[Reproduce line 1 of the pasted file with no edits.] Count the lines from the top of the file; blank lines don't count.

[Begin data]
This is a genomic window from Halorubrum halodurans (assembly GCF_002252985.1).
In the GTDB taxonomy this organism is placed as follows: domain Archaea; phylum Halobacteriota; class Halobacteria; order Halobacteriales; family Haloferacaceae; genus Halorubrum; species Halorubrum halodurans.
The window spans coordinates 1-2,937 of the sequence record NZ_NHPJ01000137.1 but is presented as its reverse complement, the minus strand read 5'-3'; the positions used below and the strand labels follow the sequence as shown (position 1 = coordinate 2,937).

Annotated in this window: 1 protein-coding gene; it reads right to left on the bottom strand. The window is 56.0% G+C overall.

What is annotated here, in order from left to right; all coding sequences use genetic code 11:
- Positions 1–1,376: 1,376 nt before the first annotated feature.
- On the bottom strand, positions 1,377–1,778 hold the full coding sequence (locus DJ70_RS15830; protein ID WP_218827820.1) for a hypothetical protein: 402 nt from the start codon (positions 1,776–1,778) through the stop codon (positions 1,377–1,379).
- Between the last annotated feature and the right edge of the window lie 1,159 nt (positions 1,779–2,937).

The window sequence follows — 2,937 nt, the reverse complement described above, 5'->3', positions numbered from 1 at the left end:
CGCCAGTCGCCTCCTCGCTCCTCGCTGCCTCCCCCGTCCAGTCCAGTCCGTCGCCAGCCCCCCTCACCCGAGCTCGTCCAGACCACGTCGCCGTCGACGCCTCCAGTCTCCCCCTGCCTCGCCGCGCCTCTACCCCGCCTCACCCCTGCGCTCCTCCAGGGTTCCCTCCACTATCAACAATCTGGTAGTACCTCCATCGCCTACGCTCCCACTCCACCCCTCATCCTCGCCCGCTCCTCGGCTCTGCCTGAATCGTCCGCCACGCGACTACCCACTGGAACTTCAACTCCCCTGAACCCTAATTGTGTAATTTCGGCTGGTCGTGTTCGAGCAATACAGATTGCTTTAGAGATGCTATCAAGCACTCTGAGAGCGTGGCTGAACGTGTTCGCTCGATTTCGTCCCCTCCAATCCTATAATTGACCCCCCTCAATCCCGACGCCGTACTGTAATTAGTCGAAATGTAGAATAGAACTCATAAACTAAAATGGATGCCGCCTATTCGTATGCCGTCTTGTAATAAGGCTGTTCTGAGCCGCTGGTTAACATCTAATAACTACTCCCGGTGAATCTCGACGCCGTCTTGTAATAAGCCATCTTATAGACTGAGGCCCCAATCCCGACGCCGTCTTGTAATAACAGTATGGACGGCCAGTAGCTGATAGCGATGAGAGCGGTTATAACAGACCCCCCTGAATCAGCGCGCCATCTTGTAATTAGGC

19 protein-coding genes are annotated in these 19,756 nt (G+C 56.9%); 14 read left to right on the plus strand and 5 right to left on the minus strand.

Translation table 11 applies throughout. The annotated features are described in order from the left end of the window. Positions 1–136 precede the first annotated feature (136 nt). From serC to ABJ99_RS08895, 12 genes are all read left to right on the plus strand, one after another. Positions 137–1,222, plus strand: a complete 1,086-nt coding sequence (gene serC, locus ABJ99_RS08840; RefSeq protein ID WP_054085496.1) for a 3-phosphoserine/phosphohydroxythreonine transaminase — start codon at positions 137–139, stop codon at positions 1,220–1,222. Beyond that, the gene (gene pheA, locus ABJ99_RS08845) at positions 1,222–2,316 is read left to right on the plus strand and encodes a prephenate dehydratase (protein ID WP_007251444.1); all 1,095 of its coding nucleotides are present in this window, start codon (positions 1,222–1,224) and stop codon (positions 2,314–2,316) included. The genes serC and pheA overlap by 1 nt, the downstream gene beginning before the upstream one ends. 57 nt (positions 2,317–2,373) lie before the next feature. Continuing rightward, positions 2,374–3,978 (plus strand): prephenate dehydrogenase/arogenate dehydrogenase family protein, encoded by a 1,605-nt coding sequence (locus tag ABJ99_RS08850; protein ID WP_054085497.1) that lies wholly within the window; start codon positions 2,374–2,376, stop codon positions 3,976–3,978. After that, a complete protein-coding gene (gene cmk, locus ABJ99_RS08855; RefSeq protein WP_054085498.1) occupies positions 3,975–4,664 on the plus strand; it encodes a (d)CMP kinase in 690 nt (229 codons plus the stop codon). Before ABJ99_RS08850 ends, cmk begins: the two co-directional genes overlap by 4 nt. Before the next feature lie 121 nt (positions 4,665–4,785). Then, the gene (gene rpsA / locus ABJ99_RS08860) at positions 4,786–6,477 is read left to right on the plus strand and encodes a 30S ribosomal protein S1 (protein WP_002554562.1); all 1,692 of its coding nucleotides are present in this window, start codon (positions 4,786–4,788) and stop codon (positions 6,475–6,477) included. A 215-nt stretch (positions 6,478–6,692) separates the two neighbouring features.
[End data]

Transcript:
This is a genomic window from Halorubrum halodurans (assembly GCF_002252985.1).